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Eliciting motives for trust and reciprocity by attitudinal and behavioural measures

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  • Francesco Farina

    ()

  • Niall O'Higgins

    ()

  • Patrizia Sbriglia

    ()

Abstract

The intention to “invest” in the Trust Game in extensive form revealed by a move could conceal different motivations. Whether the motive hidden beneath the manifest behaviour of the first mover is the desire to invest in a relationship of mutual advantage with the trustee or the desire to be good to him independently from his own final payoff, remains an unsettled question. The question then is how to identify the motive which is actually at work, out of the two possible motives embedded in the trust game: 1) an “investment” motive - conditional cooperation is a way to express the expectation of reciprocal behaviour; and/or, 2) an altruistic motive - what may appear as an “investment” actually conceals a social preferences, that is the intention to gratuitously favour the other player. In this paper we attempt to elicit the true motive underlying the behaviour of each of the two players and suggest that the most informative utilization of surveys in this regard goes beyond the simple comparison between answers to a questionnaire and actual behaviour. The statistical treatment of players’ behaviour in the sessions, by means of attitudes as shown by their answers, allows a deeper understanding of the players’ behaviour and a better evaluation of the experimental results. Therefore, the objective of disentangling the strategic motive (the intention of the trustor to elicit benevolence from the trustee, and the trustee interest in reciprocating) from the altruistic motive will be pursued by establishing a correlation between the attitudinal and the behavioural measures of trust and trustworthiness. In this paper, we will then be using the “words” of answers to a questionnaire in order to more deeply understand the motivations behind “actions”.

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Bibliographic Info

Paper provided by University of Siena in its series Labsi Experimental Economics Laboratory University of Siena with number 021.

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Date of creation: Jun 2008
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Handle: RePEc:usi:labsit:021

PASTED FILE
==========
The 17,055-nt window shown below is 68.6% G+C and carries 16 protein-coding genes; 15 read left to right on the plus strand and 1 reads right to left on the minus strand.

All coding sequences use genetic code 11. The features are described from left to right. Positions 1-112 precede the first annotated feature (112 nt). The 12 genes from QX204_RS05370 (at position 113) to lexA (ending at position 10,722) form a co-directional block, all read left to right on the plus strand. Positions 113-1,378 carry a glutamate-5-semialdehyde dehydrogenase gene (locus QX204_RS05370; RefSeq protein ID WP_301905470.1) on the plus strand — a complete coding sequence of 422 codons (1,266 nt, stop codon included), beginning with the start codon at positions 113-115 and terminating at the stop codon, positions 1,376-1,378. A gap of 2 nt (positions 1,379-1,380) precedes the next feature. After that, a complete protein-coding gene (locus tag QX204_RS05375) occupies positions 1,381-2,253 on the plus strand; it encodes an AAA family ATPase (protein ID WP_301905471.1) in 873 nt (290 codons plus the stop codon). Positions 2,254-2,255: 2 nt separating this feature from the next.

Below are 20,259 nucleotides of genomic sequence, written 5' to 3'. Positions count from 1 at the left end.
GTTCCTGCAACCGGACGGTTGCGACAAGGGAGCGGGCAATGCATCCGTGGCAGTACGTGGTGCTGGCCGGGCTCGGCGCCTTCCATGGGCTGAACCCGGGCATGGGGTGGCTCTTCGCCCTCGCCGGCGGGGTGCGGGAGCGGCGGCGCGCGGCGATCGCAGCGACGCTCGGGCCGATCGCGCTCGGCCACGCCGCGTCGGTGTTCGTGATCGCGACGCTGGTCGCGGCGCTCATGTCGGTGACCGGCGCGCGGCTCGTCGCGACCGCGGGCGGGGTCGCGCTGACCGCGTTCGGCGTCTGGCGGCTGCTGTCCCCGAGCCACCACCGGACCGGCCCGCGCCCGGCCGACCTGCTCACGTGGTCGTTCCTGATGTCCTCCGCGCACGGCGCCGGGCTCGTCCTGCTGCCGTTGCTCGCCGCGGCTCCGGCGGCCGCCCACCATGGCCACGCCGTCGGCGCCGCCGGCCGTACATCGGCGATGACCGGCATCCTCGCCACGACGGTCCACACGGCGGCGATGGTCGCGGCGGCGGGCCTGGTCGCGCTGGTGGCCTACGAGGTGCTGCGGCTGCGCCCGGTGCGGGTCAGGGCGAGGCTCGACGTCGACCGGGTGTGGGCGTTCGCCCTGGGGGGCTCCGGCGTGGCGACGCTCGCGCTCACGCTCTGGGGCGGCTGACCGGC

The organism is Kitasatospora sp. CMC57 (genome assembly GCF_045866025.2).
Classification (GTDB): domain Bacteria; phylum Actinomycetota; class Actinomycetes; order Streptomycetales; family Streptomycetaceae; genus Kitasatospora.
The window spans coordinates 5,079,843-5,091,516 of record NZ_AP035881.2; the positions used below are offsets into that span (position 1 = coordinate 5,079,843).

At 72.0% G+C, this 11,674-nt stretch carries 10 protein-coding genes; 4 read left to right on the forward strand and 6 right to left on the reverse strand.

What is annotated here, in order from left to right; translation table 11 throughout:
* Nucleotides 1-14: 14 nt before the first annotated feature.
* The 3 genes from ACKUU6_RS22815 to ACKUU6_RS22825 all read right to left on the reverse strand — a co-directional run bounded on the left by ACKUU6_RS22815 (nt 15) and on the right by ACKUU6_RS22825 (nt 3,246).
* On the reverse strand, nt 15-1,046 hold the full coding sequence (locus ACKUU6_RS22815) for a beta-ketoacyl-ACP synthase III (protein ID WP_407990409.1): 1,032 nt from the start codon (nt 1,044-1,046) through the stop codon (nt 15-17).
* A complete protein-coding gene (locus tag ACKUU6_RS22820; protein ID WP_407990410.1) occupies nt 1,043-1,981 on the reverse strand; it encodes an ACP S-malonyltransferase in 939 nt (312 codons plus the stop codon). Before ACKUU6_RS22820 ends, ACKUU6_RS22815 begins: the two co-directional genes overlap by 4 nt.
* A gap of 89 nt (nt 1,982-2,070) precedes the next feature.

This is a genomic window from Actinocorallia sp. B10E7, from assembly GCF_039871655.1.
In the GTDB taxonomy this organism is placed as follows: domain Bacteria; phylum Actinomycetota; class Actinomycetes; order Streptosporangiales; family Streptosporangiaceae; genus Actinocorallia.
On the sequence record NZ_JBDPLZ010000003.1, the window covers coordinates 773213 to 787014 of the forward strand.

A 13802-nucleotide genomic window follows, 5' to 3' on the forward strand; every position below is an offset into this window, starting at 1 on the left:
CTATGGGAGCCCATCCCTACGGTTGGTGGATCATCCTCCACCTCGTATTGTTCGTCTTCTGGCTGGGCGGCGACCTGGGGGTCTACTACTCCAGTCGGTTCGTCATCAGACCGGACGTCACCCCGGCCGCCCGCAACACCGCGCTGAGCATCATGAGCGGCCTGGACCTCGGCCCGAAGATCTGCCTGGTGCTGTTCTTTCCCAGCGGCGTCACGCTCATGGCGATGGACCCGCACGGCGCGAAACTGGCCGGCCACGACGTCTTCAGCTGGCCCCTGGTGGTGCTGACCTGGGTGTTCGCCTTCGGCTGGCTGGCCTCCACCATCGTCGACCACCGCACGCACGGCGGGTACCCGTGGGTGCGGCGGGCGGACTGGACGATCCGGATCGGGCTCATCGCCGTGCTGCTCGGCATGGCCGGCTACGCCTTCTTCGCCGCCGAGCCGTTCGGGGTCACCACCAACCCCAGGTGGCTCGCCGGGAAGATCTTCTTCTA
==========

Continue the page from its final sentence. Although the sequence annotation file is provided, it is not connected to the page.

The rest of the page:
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Keywords: Experimental economics; Surveys; Trust; Reciprocity;

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  1. Jacob K. Goeree & Charles A. Holt, 2001. "Ten Little Treasures of Game Theory and Ten Intuitive Contradictions," American Economic Review, American Economic Association, vol. 91(5), pages 1402-1422, December.
  2. Ernst Fehr & Urs Fischbacher & Bernhard von Rosenbladt & Jürgen Schupp & Gert G. Wagner, 2002. "A Nation-Wide Laboratory: Examining Trust and Trustworthiness by Integrating Behavioral Experiments into Representative Surveys," Discussion Papers of DIW Berlin 319, DIW Berlin, German Institute for Economic Research.
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  9. Edward L. Glaeser & David I. Laibson & José A. Scheinkman & Christine L. Soutter, 2000. "Measuring Trust," The Quarterly Journal of Economics, MIT Press, vol. 115(3), pages 811-846, August.
    • Glaeser, Edward Ludwig & Laibson, David I. & Scheinkman, Jose A. & Soutter, Christine L., 2000. "Measuring Trust," Scholarly Articles 4481497, Harvard University Department of Economics.
  10. McCabe, Kevin A. & Rigdon, Mary L. & Smith, Vernon L., 2003. "Positive reciprocity and intentions in trust games," Journal of Economic Behavior & Organization, Elsevier, vol. 52(2), pages 267-275, October.
  11. Cox, James C., 2004. "How to identify trust and reciprocity," Games and Economic Behavior, Elsevier, vol. 46(2), pages 260-281, February.
  12. M. Rabin, 2001. "Incorporating Fairness into Game Theory and Economics," Levine's Working Paper Archive 511, David K. Levine.
  13. Francesco Farina & Patrizia Sbriglia, 2008. "Conditional cooperation in a sequential move game," International Review of Economics, Springer, vol. 55(1), pages 149-165, April.
  14. Berg Joyce & Dickhaut John & McCabe Kevin, 1995. "Trust, Reciprocity, and Social History," Games and Economic Behavior, Elsevier, vol. 10(1), pages 122-142, July.
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